About five years ago, TEAM appointed Jansen to facilitate the Muslim-ministry portion of a new vision, one that shifted the focus from general tribal ministry to bringing the church to maturity so it could reach Muslims in its community. As Jansen surveyed what other mission organizations were doing in Papua, he couldn’t find anyone who was reaching out to Muslims. He and his team began asking: “How can we reach these Muslims? What’s going to be a good model to reach out to them?”

At some point, it dawned on Jansen that English classes would be the model — at least, they would be part of the model that would grow into the Merauke Community Center, a facility that five years later is bursting at the seams and building relationships with hundreds of local families. “We thought through how we might teach English more formally in order to reach a larger number of people with the gospel,” he says. “The community center idea was birthed.”

From Vision to Reality

Jansen began looking for the perfect person to be the center’s first director, knowing that TEAM couldn’t do this ministry alone. “We needed Indonesians at the forefront running the center,” he says. He found Johanis Ciandy.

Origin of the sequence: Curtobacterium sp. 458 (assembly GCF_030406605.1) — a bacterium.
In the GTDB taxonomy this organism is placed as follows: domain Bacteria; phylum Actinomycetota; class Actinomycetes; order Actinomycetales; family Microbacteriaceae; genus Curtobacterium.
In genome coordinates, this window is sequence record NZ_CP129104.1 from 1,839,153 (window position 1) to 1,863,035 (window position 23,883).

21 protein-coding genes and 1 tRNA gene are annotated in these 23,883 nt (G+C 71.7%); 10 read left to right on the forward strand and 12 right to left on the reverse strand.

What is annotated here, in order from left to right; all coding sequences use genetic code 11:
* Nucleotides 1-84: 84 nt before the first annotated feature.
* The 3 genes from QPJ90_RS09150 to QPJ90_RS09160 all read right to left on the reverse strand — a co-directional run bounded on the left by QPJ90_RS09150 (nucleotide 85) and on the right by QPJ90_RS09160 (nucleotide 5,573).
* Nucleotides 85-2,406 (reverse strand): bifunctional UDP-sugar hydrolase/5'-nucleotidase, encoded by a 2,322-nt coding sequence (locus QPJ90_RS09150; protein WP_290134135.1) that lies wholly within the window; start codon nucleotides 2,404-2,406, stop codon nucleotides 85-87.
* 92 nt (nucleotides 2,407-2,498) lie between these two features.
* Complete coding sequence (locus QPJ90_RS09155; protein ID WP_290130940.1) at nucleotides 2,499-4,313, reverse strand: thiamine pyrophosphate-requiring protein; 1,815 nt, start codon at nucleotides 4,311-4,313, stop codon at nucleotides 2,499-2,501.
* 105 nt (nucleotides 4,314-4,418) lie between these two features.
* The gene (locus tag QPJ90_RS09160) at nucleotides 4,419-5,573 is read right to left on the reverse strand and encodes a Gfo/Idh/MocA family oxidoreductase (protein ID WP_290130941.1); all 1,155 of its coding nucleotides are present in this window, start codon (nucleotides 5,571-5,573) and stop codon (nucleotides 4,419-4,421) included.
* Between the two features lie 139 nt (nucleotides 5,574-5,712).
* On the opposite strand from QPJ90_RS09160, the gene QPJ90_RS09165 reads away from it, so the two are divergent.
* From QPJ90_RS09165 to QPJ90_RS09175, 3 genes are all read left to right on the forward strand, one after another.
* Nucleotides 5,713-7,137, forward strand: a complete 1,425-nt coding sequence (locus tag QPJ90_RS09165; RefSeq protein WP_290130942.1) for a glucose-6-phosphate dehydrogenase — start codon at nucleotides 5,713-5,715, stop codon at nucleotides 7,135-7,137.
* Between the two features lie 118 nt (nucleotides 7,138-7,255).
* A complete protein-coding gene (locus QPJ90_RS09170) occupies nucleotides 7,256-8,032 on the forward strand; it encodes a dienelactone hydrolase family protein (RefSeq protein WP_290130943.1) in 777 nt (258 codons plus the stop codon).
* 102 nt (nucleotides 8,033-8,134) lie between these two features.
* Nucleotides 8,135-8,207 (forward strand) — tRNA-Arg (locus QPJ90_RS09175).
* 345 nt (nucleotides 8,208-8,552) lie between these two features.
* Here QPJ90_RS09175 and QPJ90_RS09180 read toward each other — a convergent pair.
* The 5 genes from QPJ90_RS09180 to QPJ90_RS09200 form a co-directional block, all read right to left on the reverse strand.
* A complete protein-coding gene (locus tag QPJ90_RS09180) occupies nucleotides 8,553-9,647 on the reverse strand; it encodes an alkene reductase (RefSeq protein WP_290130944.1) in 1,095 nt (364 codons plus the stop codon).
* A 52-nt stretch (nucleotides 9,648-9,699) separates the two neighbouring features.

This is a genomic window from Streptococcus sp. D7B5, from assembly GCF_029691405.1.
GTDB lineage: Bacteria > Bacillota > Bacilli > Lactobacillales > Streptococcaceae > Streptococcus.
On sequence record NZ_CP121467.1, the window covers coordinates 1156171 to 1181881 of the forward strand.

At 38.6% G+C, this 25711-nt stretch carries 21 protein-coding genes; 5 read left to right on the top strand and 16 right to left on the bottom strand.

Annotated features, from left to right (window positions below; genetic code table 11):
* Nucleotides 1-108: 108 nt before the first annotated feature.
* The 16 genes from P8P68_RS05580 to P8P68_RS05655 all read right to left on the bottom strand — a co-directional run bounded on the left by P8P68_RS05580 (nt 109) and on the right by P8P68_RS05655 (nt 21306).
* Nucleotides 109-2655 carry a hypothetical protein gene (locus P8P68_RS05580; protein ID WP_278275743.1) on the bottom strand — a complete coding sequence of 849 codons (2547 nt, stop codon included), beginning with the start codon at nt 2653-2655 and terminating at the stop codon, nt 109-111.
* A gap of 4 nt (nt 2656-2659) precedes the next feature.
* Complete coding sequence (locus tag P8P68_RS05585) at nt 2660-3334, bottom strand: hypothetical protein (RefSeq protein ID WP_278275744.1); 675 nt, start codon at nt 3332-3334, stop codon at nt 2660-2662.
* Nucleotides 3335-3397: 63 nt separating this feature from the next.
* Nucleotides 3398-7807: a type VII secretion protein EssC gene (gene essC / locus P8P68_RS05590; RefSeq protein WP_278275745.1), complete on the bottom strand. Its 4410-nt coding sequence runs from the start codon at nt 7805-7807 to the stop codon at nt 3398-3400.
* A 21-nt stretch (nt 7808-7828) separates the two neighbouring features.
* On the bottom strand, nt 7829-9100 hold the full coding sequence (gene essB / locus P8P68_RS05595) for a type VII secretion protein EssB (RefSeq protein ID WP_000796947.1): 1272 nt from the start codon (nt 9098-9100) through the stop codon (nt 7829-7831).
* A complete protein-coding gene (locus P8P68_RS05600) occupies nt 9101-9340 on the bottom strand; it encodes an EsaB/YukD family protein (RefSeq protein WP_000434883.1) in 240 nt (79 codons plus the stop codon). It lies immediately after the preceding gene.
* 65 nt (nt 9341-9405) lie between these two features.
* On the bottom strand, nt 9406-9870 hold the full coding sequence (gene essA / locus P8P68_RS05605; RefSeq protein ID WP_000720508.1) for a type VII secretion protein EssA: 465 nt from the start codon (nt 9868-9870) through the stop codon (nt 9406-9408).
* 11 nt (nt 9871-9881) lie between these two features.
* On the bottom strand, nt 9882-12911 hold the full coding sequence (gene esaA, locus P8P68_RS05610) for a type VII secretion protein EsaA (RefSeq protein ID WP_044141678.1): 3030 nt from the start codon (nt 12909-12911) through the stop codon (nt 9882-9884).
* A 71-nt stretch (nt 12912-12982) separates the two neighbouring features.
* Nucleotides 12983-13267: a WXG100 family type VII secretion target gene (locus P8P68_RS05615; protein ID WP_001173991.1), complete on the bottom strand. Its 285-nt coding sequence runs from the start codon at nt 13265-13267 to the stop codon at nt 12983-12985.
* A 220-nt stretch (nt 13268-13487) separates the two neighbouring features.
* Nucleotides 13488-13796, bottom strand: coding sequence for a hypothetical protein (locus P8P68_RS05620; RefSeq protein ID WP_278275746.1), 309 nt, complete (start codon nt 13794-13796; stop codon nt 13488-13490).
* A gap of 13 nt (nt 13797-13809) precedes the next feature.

Ciandy grew up in East Timor, but after a short training period at Christ for the Nations Institute in Dallas, he settled in Merauke in 2007 and met Jansen through a youth camp ministry co-run by Jansen and Ciandy. Ciandy accepted the job as director in 2009 and began working with Jansen to establish the organization, get permission from the local government, and find a temporary facility. “We don’t just want to run the facility,” Jansen says. “We want to empower local Indonesians to run it themselves. I’ve been blessed to have local staff, such as Johanis, who have a passion for their own people and who want to see their community grow. Partnering with them has been one of the most rewarding things about the community center model…seeing them grow and expand their abilities and potential and walking alongside them as we’ve learned together about the most effective way to reach our community and build a relationship with the local government.”